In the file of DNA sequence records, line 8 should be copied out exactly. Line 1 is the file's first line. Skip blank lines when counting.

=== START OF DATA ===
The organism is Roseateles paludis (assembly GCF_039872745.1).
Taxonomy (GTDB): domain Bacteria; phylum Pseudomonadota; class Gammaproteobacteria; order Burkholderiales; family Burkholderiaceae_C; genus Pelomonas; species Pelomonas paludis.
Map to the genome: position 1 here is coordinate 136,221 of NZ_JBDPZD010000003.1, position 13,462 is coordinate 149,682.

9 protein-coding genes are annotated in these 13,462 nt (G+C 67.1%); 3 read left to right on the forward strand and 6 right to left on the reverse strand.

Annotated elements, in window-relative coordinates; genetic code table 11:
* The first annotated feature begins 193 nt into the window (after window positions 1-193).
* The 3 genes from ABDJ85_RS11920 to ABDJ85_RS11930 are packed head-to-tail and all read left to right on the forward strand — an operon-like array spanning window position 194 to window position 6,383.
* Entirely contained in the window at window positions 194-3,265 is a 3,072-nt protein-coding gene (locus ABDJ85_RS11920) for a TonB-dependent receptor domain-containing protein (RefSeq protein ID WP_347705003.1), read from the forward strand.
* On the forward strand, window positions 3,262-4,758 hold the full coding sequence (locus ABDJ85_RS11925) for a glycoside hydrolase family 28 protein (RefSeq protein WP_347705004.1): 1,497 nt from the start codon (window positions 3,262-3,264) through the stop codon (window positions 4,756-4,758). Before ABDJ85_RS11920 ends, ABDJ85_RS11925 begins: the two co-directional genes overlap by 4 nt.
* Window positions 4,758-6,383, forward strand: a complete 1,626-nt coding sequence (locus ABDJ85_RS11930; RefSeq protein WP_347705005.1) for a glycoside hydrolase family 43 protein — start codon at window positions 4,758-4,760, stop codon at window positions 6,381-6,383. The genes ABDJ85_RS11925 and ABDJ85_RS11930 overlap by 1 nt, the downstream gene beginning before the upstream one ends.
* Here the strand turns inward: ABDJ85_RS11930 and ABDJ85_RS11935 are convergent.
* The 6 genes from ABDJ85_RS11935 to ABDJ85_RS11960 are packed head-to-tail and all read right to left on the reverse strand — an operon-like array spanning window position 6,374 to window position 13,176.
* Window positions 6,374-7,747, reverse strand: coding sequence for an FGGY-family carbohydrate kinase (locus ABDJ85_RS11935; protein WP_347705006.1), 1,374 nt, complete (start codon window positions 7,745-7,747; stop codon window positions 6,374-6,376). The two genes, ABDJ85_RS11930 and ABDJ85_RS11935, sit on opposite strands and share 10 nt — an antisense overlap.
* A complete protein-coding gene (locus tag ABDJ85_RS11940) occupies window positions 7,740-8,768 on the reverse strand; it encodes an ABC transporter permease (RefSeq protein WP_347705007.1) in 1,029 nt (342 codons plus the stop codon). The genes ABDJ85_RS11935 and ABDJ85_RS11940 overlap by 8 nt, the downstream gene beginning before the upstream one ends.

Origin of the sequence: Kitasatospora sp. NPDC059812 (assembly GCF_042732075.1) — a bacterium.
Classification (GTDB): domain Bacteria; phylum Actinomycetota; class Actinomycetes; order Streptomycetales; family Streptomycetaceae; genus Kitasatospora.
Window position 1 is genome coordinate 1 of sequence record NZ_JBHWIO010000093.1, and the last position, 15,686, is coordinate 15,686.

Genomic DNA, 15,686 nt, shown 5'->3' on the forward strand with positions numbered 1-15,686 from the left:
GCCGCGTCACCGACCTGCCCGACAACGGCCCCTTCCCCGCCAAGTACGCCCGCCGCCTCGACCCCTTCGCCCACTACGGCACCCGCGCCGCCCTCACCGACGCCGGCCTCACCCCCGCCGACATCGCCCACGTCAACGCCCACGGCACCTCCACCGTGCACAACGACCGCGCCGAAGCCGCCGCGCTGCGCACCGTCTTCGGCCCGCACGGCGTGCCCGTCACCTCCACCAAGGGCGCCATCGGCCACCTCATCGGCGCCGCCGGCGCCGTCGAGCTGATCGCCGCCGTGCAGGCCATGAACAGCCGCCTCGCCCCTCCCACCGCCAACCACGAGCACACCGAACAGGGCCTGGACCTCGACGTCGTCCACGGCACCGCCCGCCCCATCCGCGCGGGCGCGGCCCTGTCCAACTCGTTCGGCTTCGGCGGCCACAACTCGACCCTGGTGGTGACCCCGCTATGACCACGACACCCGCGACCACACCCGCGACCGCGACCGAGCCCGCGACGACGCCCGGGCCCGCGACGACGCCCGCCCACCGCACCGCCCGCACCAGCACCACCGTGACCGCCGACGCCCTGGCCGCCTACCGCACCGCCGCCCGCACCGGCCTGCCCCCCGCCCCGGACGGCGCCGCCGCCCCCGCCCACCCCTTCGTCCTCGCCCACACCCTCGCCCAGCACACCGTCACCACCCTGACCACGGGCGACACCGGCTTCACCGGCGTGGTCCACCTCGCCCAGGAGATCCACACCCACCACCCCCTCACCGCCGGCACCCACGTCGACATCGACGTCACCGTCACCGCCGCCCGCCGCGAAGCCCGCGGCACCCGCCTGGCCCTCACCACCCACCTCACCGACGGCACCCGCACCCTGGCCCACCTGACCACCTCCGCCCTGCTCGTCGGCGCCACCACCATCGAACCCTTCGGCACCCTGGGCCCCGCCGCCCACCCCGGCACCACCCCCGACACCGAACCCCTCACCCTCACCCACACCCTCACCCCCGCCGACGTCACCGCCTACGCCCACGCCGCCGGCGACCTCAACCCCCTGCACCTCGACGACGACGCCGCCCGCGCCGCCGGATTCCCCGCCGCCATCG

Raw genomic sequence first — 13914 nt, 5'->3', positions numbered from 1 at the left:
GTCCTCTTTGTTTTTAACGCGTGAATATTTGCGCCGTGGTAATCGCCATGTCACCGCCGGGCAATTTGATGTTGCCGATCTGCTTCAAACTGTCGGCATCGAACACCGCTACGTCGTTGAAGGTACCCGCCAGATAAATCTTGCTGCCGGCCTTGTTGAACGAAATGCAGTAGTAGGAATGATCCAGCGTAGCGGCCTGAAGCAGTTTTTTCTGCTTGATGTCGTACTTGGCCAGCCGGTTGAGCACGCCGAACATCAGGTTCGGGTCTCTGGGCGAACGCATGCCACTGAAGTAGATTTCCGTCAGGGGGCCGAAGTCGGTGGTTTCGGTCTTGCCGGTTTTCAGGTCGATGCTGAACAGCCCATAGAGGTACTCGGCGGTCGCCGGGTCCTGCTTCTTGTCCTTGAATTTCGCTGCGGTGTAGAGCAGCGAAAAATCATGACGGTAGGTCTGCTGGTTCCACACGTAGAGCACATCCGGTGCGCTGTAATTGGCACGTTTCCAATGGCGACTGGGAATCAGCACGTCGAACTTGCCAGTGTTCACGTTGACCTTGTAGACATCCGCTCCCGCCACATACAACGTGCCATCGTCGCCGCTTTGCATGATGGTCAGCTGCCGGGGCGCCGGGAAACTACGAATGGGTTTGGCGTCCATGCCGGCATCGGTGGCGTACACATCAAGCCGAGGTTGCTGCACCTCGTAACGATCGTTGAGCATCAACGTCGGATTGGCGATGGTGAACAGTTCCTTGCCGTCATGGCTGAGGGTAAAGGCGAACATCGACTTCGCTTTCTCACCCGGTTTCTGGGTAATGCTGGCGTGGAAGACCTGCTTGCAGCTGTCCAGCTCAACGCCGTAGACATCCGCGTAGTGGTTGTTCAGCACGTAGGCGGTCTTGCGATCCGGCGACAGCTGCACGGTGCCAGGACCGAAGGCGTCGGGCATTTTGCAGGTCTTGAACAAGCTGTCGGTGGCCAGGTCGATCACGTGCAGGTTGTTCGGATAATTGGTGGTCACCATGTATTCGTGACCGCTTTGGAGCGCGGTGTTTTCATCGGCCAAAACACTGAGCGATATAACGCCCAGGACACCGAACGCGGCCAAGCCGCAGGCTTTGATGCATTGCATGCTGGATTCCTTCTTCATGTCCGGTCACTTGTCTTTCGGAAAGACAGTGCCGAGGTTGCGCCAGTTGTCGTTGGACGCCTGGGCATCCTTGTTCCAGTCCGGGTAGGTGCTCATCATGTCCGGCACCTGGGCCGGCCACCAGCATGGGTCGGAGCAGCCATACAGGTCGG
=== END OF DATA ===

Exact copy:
* Entirely contained in the window at window positions 194-3,265 is a 3,072-nt protein-coding gene (locus ABDJ85_RS11920) for a TonB-dependent receptor domain-containing protein (RefSeq protein ID WP_347705003.1), read from the forward strand.